US Debt Downgrade

In August of 2011, Standard & Poor’s downgraded their credit rating of US sovereign debt, marking the first time in history that the US did not enjoy the AAA rating from all thee major credit rating agencies.  Bond pricing models have to account for many factors including maturity, liquidity, inflation and credit quality.  When credit quality decreases, (i.e. the chance of default increases) the bond issuer must compensate new investors with a higher yield.  When the US Treasury received a negative outlook in April of 2011 and the formal downgrade in August from S&P, one would’ve thought that the yield on treasuries would have increased.  Instead, this is what 2011 looked like:

The 10-Year US Treasury yield began the year at 3.4% and had a steady decline to end the year substantially lower at 1.9%.

Nuclear War on Social Media

January 3, 2018

Donald J. Trump(@realDonaldTrump)

“North Korean Leader Kim Jong Un just stated that the “Nuclear Button is on his desk at all times.” Will someone from his depleted and food starved regime please inform him that I too have a Nuclear Button, but it is a much bigger & more powerful one than his, and my Button works!”

This was one of my favorite tweets from our President.  As little as a couple years ago one might have expected that a flexing of nuclear muscles on social media would have created quite a commotion in the market.  I can find humor in it and discount the seriousness because the market has done the same.  How did equities react to this tweet?  The S&P 500 was up for the first 6 trading days of the year and 7.5% through the first 3 weeks of January – clearly traders were not pricing in a potential nuclear conflict on the Korean Peninsula.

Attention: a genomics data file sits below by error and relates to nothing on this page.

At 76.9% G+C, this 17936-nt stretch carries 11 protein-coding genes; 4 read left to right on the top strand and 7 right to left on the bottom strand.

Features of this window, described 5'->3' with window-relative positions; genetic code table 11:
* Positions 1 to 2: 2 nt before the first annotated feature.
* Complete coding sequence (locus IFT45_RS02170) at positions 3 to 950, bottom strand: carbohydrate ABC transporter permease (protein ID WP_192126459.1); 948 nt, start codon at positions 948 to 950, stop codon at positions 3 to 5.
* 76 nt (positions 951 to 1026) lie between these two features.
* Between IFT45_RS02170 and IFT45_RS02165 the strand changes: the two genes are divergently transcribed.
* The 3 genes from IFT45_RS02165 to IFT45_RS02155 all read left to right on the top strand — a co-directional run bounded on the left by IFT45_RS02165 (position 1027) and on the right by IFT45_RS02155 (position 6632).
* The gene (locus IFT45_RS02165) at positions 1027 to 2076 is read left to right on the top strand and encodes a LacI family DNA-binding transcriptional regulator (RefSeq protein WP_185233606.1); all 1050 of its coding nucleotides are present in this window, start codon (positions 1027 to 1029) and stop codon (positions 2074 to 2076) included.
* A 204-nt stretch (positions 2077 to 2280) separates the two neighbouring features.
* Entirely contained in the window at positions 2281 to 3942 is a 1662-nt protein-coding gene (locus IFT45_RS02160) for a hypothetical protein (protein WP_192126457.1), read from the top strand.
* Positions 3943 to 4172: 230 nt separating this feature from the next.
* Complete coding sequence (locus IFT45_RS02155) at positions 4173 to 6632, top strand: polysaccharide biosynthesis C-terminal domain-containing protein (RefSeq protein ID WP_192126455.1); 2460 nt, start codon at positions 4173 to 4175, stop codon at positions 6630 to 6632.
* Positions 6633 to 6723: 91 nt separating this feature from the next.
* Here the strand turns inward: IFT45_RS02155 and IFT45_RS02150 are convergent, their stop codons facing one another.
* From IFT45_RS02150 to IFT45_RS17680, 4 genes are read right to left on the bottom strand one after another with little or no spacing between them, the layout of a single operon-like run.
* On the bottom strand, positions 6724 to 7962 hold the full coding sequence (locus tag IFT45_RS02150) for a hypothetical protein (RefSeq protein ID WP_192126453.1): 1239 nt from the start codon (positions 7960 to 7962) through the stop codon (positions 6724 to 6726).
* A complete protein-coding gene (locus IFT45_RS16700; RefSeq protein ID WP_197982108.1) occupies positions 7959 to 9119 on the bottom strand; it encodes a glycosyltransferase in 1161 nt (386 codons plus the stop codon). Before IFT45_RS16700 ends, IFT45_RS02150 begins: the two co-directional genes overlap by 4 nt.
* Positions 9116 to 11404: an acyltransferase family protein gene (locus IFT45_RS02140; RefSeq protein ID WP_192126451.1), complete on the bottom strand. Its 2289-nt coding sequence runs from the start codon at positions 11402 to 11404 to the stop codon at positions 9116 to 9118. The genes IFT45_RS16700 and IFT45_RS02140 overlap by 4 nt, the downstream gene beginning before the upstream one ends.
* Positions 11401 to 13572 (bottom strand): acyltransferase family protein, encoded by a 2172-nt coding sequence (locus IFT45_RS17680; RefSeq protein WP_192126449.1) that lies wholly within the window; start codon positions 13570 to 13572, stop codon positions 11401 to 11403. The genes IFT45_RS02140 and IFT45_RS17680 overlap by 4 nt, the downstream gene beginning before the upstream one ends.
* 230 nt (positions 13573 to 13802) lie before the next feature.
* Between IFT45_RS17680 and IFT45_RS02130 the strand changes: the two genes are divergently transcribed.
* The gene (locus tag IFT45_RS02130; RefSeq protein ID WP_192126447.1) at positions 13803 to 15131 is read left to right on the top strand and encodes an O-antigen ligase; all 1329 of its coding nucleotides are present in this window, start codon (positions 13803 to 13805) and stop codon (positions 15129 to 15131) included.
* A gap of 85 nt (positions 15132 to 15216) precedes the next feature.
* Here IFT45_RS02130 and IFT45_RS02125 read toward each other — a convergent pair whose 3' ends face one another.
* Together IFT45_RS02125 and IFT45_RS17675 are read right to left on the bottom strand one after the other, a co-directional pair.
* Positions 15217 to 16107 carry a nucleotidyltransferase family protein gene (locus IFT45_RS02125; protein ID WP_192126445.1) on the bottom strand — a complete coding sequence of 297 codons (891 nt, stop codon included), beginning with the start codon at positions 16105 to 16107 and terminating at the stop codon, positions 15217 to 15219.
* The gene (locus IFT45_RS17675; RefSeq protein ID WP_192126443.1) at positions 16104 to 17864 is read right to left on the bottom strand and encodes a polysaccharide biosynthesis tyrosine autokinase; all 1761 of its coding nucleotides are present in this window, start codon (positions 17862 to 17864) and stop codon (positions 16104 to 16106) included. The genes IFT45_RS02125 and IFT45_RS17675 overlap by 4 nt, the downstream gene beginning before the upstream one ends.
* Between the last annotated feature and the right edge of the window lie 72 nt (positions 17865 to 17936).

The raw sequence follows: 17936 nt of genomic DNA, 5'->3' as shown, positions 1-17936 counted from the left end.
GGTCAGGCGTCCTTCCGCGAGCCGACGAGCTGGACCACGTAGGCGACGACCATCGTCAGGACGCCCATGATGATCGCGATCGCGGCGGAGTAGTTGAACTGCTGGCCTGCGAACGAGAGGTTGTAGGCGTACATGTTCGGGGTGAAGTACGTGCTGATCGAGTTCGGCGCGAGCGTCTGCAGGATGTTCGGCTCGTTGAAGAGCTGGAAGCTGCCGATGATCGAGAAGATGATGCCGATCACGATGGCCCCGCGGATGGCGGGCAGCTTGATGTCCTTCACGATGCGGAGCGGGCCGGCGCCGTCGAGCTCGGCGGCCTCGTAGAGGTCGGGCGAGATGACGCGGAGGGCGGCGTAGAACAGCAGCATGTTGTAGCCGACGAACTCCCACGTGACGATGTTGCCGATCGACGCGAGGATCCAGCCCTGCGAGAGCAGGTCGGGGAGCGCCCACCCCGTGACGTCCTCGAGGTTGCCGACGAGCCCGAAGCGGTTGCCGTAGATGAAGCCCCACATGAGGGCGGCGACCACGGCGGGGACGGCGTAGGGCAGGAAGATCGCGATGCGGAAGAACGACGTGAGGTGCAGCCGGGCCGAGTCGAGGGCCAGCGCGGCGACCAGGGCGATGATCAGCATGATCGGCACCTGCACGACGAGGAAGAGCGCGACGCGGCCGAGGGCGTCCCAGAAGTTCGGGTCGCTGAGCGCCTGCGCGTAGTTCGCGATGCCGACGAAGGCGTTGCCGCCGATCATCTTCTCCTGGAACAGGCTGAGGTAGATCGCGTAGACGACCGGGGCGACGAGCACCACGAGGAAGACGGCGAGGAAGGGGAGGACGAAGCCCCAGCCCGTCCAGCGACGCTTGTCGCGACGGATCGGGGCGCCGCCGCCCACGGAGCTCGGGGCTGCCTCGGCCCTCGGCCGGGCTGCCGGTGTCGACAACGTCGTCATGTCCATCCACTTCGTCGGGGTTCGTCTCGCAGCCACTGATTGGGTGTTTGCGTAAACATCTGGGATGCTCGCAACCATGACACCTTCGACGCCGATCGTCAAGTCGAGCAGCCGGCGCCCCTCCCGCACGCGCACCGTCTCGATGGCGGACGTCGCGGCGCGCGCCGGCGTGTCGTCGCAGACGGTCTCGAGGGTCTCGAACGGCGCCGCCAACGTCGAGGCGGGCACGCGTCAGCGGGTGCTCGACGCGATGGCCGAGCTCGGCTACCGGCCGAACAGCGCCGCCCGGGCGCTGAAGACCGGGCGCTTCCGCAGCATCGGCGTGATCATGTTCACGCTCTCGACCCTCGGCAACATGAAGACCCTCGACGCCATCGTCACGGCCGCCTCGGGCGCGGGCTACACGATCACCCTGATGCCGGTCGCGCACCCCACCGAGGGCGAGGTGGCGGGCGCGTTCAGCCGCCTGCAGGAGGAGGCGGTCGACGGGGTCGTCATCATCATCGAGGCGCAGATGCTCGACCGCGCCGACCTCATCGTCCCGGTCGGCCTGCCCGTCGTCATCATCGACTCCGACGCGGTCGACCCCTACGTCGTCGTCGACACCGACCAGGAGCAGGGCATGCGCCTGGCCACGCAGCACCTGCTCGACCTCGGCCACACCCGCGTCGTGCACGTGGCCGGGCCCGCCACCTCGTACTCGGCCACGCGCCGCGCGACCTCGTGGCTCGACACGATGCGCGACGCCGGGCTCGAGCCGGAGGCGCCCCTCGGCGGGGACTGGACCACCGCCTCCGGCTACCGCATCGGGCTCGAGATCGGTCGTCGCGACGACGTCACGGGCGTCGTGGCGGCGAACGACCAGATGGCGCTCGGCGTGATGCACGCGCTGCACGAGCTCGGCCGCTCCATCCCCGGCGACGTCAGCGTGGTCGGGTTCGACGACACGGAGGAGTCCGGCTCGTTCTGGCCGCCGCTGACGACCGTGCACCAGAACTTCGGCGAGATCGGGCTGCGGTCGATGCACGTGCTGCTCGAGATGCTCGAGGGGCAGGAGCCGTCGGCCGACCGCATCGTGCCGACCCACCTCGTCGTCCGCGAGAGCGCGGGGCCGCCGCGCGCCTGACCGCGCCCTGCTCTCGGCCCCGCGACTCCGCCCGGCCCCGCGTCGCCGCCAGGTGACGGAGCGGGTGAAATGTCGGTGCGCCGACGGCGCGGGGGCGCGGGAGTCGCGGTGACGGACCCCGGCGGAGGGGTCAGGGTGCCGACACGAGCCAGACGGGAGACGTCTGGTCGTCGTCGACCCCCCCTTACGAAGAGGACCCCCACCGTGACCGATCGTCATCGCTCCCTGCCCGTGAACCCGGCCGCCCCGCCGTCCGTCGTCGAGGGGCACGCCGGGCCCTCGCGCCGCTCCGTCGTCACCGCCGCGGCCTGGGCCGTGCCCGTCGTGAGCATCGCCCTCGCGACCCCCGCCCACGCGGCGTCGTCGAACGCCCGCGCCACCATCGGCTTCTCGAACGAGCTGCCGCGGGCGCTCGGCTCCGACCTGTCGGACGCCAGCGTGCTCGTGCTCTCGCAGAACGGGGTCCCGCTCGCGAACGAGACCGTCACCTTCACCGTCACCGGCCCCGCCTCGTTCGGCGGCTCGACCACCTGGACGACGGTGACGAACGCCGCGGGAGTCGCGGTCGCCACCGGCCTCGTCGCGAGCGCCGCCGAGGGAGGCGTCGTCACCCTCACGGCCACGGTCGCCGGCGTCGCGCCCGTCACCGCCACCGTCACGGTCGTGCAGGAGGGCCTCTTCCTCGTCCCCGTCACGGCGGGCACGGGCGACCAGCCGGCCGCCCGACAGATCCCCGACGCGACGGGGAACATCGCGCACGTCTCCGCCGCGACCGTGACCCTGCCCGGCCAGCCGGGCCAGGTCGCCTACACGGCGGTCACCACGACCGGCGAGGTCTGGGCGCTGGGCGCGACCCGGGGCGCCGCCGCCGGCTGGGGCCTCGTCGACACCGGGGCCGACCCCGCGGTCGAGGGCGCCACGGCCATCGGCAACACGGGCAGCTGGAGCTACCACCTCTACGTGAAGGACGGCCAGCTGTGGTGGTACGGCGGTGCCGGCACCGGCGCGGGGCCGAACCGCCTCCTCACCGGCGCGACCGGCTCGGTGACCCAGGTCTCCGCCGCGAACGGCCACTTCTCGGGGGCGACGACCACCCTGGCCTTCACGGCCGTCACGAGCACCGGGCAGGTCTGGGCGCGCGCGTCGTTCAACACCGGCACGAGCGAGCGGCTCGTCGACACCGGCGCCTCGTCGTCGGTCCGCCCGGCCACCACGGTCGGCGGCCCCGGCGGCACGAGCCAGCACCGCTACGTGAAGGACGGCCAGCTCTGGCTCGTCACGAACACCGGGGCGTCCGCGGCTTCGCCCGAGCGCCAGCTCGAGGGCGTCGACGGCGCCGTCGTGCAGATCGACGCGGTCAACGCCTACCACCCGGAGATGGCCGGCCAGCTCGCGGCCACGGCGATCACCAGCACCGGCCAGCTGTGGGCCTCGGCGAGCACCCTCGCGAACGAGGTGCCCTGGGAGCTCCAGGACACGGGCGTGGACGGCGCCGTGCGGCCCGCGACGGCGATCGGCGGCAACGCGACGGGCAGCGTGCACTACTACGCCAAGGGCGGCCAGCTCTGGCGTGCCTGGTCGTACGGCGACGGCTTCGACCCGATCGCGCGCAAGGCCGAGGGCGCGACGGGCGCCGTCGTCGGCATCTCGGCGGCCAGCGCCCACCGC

Earnings

Earnings season tends to encourage water cooler talk around stock performance.  Sometimes the outcomes are confounding when a stock drops in value after the company reports better than expected earnings, revenue growth, and forward guidance.  We are left scratching our heads.  Perhaps analysts were looking for higher growth in a particular area of the company that they viewed as critical to long term sustainable growth (i.e. health care within GE, cloud services within MSFT).  Headlines are forced to come up with some kind of explanation – usually it’s something along the lines of “the expectations were already priced into the stock leading up to the report…” leaving yourself to ask, “what’s the point of analyst consensus earnings expectations then?”  True enough.